I thought it might be that the officer thought I was drunk because, with a benighted dashboard before me (that will never again illuminate its information) I could not see the speedometer. I was trying to flip down my highbeams, turn on my dome light, stay in my lane, and peer around my own shadow to read the speedometer by the light of the dome, all at the same time. With two squealing teenage girls in the back seat, I fought visceral terror at the flashing lights behind me and pulled over.

I couldn’t open the window on my side for the officer because I hadn’t pulled over far enough for the officer to be safe there, and I couldn’t open the window on the passenger side, where he arrived, because it was broken. So I opened my passenger door, and the officer was treated to the spectacle of my nervous, fumbling hand vainly searching in the glove box among flashlights, dirty napkins, fuses, dirt, and other things that weren’t gloves, for the registration. He watched me move the envelope around for a while, then suggested that that might be it. I handed it to him.

The girls tittered and joked around while the officer retired to his patrol car. They were what kept me sane. Then he returned, offering to check the function of my highbeams. It seemed to him that one of them was out. Sure enough, both headlights worked except on highbeam, the driver’s side didn’t brighten. He issued me a friendly warning.

What a vigilant fellow to notice something like that and then pull them over for it. We all thanked God and went on our merry way, and somehow my mood became elevated…just like that.

So today, before my daughter’s birthday cake and ice cream, I made good on my promise to myself and got my butt out to the barn and took a walk in the sun on the snow and the ice with my horse beside me. We walked for an hour and it felt like 15 minutes. When I got back to the house I discovered we had no birthday candles. My daughter, with perfect teenage nonchalance, blew out fifteen imaginary candles on the lopsided chocolate cake my husband had baked, and the party commenced.

Tomorrow I’m going to a boot camp for writers. I used to be a writer. Yes, it’s true. At least, that’s how I thought of myself. But I haven’t written in years, and now all of a sudden with the fog clearing, I think I want to try to write again. But in a public, structured setting with PEOPLE there??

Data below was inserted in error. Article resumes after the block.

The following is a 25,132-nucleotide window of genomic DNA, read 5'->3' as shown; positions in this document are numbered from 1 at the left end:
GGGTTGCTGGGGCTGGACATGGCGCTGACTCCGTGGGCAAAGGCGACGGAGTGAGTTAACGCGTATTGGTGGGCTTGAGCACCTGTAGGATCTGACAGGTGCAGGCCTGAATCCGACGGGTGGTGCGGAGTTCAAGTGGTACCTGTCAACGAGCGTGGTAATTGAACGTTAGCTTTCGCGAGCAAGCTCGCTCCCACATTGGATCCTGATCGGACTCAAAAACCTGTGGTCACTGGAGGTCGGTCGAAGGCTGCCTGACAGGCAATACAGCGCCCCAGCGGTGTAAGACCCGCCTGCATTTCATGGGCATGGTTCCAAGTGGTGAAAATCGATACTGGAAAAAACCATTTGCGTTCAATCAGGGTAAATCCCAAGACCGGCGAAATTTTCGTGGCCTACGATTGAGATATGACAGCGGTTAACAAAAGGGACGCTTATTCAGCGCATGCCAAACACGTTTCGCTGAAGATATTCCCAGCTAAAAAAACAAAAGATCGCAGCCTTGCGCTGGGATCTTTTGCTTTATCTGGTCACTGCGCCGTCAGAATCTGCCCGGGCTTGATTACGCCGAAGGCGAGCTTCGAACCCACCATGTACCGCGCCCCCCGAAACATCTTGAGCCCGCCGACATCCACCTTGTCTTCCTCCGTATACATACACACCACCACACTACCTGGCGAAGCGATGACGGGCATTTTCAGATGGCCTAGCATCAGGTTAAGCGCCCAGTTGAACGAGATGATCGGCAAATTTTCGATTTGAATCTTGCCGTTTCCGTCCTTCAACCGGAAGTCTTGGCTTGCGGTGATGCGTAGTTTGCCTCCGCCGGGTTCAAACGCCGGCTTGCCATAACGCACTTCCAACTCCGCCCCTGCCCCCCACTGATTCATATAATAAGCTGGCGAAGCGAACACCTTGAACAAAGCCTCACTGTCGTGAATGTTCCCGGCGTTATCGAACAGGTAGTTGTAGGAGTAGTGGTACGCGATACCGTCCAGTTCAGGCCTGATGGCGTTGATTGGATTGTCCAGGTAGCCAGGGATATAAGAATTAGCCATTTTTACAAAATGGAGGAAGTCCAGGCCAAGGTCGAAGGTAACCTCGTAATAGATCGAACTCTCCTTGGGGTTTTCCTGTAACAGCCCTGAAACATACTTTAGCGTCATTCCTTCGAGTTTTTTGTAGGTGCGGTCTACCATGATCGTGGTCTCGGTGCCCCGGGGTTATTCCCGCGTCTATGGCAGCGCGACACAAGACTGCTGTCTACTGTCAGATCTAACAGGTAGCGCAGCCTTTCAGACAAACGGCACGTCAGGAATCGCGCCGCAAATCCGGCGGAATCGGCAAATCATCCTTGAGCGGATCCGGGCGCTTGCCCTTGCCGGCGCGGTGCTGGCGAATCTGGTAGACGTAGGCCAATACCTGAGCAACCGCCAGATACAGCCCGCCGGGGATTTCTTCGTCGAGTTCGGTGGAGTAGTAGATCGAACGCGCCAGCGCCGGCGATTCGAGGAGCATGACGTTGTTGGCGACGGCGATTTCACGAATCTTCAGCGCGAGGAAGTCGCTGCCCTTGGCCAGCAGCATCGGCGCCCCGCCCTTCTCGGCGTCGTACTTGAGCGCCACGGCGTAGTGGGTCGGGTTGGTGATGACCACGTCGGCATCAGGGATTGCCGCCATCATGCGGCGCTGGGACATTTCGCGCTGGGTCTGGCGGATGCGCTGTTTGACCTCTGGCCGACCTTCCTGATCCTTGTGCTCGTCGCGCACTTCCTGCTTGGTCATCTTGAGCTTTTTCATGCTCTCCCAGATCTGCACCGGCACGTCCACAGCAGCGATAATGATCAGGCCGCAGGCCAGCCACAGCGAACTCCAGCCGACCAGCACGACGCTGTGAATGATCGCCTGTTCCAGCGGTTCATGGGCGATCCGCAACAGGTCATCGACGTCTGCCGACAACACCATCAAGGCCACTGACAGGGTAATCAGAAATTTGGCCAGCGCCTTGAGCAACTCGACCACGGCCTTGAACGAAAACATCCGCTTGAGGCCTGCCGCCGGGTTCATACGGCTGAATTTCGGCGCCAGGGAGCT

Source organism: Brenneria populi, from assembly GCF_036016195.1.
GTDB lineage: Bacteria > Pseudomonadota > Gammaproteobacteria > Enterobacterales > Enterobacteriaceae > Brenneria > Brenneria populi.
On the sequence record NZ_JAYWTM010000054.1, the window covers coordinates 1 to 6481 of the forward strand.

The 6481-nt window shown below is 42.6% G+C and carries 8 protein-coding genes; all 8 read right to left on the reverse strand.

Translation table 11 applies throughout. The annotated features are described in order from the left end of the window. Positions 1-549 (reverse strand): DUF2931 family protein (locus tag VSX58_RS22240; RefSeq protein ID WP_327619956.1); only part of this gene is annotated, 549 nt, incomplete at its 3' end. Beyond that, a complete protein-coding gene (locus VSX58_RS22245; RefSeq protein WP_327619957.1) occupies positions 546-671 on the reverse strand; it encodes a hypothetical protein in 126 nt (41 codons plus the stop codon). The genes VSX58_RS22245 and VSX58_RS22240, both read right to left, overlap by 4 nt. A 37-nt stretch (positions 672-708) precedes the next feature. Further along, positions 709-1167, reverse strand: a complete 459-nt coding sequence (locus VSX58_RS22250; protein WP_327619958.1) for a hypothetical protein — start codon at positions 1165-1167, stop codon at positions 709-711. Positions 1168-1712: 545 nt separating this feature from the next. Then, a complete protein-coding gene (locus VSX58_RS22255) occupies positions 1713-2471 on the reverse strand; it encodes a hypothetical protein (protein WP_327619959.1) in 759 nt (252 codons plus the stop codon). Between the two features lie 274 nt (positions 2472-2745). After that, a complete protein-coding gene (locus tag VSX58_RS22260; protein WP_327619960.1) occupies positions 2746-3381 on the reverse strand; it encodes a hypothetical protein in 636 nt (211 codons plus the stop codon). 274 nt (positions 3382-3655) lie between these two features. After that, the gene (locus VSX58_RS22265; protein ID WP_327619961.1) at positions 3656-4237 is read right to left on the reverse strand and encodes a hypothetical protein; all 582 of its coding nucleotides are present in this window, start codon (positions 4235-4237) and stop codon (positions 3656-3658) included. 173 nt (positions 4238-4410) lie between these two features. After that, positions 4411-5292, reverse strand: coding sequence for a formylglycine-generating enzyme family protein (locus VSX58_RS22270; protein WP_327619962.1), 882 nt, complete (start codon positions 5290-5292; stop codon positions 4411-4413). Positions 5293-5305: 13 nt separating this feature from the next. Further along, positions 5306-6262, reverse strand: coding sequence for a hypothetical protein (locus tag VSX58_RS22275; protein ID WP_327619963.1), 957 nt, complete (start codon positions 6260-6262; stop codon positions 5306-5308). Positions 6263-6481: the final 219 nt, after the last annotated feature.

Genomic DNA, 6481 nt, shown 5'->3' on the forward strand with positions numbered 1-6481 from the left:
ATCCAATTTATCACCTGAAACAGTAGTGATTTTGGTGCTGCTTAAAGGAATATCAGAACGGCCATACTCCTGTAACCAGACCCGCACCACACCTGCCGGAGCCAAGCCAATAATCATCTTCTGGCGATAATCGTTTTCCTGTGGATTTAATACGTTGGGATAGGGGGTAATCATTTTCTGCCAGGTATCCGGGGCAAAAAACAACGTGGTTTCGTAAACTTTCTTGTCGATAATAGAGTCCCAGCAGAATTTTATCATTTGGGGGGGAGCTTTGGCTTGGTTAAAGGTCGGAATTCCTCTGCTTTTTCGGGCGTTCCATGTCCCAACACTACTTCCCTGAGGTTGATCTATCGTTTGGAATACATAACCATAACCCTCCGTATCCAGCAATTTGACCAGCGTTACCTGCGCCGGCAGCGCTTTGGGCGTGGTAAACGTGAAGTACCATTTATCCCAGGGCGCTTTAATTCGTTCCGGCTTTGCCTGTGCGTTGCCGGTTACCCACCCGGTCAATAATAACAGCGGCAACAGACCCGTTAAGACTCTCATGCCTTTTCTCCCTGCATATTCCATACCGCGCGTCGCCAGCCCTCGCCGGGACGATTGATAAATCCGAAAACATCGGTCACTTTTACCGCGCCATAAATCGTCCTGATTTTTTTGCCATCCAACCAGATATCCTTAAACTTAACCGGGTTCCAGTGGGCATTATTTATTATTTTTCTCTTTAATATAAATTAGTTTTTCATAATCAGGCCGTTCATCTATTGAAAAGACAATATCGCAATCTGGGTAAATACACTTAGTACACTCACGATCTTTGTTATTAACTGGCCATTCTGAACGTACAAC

I guess I’m better off than a painter struggling to re-emerge. At least no one will observe my hesitant strokes while I’m trying to create.

I see this plan to attend boot camp as a positive step against the force of depression, a willful lurch out of paralysis. Unfortunately I cannot say or guess how long this positive surge will last… but I will ride it gladly, toward whatever bright vistas, as if it will never end.

It will take work. There will be things I will have to make myself do: pull on my boots, drive my falling-to-pieces Jeep, step across thresholds, speak with people I know and don’t know and whose names I am mortified I don’t remember, but hopefully it will be worth it. If anyone is reading this, please wish me luck.

Also I shall wish myself luck. Good luck, me.

spiderblood

There’s a blood smear on the ceiling. I stare straight up at it as I lay in bed, which I’ve been doing entirely too much of lately.

Depression has been having its way with me, and I suppose it’s my fault for letting it…I am suffering a period of serious social withdrawal and sadness. I’m running away from or pushing away everyone I can, and struggling to put on a smile for those whom I cannot avoid, who are so necessary…for just that reason.

I recently read something that reminded me of what I am supposed to be doing… forcing myself to get up and DO what I know will be healing, or at least useful. To that end, after 4-H, I came home and stared the beast in the face: Examined that I want to be with Zil, and yet I cannot go to her except to throw hay and run in from the cold. It adds to the torment to know that I know what to do to help myself (and her) and I can’t do it. If I don’t do it today, it’s harder tomorrow. It feels like exponential helplessness and it really, really hurts. It is the paralysis that comes with depression. It takes a fierce hold upon the will.

But I have a more pressing issue at the moment. The bloodstain on the ceiling.

The other night my husband, in his usual nonspecific way, commented on the size of “that spider.” Of course, I had no idea what spider, but I was tired of asking stuff like that, so I didn’t worry about it. Until later that night I lay down on my back and saw what was on the ceiling straight above my face. It looked like it had sixteen legs. Eight of those, of course, sprouted from its shadow, but the creepiness was undaunted by the fact.